per cent shareholding in Monier at an all up cost of $650.0M.
A condition of the agreement
between the two companies was that Redland would in turn
purchase the Monier roofing tile operations from Monier for
$314.0M made up of $298.0M cash and $16.0M by way of
assumption of debt. The two transactions were to occur
The Bank's Board Papers
indicate "The $650.0M will be raised by ETL as
[insert table here
The share acquisition
proceeded with the drawdown of funds taking place on 21
On 15 January 1988 Equiticorp
(Tasman) Ltd utilised the $298.0M cash received from the sale
of Monier's roofing operations to retire debt owing to the
Bank of New Zealand and Equiticorp Australia.
On this same date, $15.0M of
an approved and committed Bank facility for Equiticorp
Australia Ltd ("Equiticorp Australia") was
transferred to the facility of a wholly owned subsidiary of
Equiticorp (Tasman) Ltd named URUZ Pty Ltd (URUZ). The effect
of this transfer was to reduce the limit of the Bank Facility
of Equiticorp Australia to $35.0M and increase the Bank
Facility limit of URUZ to $65.0M.
Prior to this transfer URUZ
was $15.0M in excess of its facility limits. On 28 January
1988 the Board of Directors of the Bank approved an extension
of the $65.0M facility to 30 June 1988. This action was taken
on the basis that it did not increase the Bank's exposure to
the Equiticorp Group, nor, prejudice the Bank's security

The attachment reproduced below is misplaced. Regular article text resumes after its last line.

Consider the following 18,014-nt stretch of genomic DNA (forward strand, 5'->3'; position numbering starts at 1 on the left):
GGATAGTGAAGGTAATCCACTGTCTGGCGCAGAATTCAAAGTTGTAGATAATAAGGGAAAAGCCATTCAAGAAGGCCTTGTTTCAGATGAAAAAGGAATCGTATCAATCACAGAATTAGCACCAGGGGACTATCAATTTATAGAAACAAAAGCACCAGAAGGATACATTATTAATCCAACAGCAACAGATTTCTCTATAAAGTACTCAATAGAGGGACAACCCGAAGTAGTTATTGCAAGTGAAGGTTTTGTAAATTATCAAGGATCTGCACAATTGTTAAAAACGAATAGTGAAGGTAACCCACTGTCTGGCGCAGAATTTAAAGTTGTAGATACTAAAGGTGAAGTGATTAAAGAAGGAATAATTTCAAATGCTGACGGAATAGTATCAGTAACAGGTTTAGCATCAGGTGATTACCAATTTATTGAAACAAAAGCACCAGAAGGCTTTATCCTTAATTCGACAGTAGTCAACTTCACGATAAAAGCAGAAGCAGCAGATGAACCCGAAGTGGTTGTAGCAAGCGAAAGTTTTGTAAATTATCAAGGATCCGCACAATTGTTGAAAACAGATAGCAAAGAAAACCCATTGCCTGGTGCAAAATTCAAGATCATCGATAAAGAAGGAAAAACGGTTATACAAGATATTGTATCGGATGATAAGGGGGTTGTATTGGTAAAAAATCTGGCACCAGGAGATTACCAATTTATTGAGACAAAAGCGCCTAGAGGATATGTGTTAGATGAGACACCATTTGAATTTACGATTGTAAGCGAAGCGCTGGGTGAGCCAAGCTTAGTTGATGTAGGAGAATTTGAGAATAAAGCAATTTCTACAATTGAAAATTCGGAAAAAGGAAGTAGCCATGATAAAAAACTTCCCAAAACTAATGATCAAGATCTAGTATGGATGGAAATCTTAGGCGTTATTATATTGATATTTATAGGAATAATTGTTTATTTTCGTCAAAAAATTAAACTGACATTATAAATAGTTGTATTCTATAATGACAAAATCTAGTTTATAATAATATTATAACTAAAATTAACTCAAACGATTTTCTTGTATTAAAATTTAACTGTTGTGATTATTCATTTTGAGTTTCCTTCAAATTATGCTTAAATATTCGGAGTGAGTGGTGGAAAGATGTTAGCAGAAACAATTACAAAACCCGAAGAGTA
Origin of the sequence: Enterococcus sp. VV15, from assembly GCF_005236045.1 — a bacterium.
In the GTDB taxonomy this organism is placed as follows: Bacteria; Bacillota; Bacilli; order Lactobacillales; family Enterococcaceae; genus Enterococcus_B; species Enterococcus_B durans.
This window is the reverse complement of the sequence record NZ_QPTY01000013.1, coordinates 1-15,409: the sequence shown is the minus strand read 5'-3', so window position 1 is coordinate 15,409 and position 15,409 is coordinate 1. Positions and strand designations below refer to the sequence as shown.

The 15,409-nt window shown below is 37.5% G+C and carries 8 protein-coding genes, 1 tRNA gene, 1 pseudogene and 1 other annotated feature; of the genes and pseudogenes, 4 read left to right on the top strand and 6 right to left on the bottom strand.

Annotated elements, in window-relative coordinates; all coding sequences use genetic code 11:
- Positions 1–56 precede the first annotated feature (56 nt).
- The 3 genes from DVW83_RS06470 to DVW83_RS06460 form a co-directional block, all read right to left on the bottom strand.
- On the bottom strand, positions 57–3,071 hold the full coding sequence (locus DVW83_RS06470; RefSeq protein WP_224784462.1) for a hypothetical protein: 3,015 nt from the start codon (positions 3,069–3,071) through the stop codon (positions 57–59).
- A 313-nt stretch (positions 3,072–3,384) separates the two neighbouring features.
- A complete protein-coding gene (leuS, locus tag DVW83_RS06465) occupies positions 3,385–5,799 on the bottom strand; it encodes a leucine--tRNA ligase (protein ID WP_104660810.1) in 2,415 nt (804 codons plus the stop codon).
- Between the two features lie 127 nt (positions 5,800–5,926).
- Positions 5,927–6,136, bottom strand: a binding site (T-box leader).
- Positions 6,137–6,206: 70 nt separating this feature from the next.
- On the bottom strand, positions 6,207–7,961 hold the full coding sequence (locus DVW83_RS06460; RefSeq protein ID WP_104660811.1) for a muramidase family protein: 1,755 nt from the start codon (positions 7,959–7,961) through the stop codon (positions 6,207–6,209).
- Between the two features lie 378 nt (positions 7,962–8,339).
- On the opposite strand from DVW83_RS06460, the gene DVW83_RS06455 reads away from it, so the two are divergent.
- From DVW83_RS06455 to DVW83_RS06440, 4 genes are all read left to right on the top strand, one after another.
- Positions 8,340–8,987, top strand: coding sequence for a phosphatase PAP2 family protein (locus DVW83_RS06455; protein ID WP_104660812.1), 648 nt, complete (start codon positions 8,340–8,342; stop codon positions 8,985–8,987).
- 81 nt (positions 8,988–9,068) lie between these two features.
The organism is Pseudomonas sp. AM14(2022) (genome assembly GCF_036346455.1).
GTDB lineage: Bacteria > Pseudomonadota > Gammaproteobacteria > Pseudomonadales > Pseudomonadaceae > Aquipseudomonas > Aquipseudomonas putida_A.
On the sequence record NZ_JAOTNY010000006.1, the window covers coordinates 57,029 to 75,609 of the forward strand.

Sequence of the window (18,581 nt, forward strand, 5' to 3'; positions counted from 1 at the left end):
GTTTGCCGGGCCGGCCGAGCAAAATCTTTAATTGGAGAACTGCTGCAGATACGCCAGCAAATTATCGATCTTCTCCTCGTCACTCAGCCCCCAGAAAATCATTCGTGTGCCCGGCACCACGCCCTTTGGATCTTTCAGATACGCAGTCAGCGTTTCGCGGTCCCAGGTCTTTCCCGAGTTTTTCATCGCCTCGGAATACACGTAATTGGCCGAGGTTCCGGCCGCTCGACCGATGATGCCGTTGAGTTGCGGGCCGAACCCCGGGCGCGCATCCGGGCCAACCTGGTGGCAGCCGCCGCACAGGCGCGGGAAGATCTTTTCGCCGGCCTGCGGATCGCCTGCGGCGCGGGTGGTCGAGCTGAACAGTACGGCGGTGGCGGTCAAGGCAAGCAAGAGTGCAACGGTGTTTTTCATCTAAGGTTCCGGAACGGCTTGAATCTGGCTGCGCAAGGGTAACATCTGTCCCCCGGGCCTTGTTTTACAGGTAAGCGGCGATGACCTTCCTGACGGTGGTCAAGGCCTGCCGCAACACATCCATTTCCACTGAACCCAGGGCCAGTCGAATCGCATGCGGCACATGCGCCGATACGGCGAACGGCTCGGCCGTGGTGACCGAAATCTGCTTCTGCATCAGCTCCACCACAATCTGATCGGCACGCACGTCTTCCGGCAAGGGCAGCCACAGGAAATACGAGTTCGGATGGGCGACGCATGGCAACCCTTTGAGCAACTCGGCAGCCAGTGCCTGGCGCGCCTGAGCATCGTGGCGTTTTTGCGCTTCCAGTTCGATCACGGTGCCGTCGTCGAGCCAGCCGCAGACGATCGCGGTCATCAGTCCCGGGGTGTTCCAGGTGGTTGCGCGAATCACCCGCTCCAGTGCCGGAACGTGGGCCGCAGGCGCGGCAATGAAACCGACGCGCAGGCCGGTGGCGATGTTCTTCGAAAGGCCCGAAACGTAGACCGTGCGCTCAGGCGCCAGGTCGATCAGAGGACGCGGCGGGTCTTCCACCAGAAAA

At 20 January 1988 the Bank
had an exposure of $172.1M to the Equiticorp Group.
At their meeting on 17
December 1987, the Board also confirmed a round robin
decision of 14 December 1987 for the Bank to purchase a
portfolio of loan receivables from Equiticorp Australia for
an amount of $150.0M.
The Board Paper recommending
that the Board of Directors confirm their round robin
approval of 14 December 1987 stated, inter alia:
- "EAL will apply
the proceeds of the sale of this asset to an intercompany
loan to ETL.
- ETL will in turn use
this loan to assist with the purchase of Redland PLC's
shareholding in Monier Limited ("Monier");
- The agreement between
ETL and Redland PLC is irrevocable and requires ETL to
sell the Monier roofing tile operations to Redland for
consideration of AUD $315.0M. The two transactions will
- Once these funds are
released ETL will repay EAL which will in turn repurchase
the loan receivables from the Bank in terms of a Put
option between EAL and the Bank".()
The minutes recording the
meeting of the Bank's Board of Directors on the 17 December
1987 show the following directors as being present:
(a) Mr L Barrett;
(b) Mr D W Simmons;
(c) MR R D E Bakewell;
(d) Mrs M V Byrne;
(e) Mr R E Hartley;
(f) Mr W F Nankivell;
(g) Mr R P Searcy;
(h) Mr A G Summers; and
(i) Mr T M Clark.
The minutes also indicate that
Mr Clark declared an interest in the proposal as a director
of Equiticorp Australia and was absent whilst this matter was
discussed by the Board.
Following the repayment by
Equiticorp (Tasman) Ltd of the $150.0M loan to Equiticorp
Australia on 15 January 1988, Equiticorp Australia
repurchased its asset portfolio of receivables from the Bank
for $150.0M plus an incremental amount of approximately
I am of the opinion, that the
`purchase' and `sale' of these receivables by the Bank,
within less than a month, was merely a mechanism whereby the
Bank granted a loan facility to fund Equiticorp (Tasman)
Ltd's share acquisition of Monier. It is my view that the
loan was structured in this manner to circumvent the Reserve
Bank's large exposure prudential recommendations and to avoid
repetition of the objections and criticisms expressed by the
Reserve Bank in June 1987 when the Equiticorp request for a
$200.0M facility was first proposed. There is no evidence to
suggest that the Board was a party to structuring the loan in
the way outlined above or for the purposes suggested.
Any involvement by the Reserve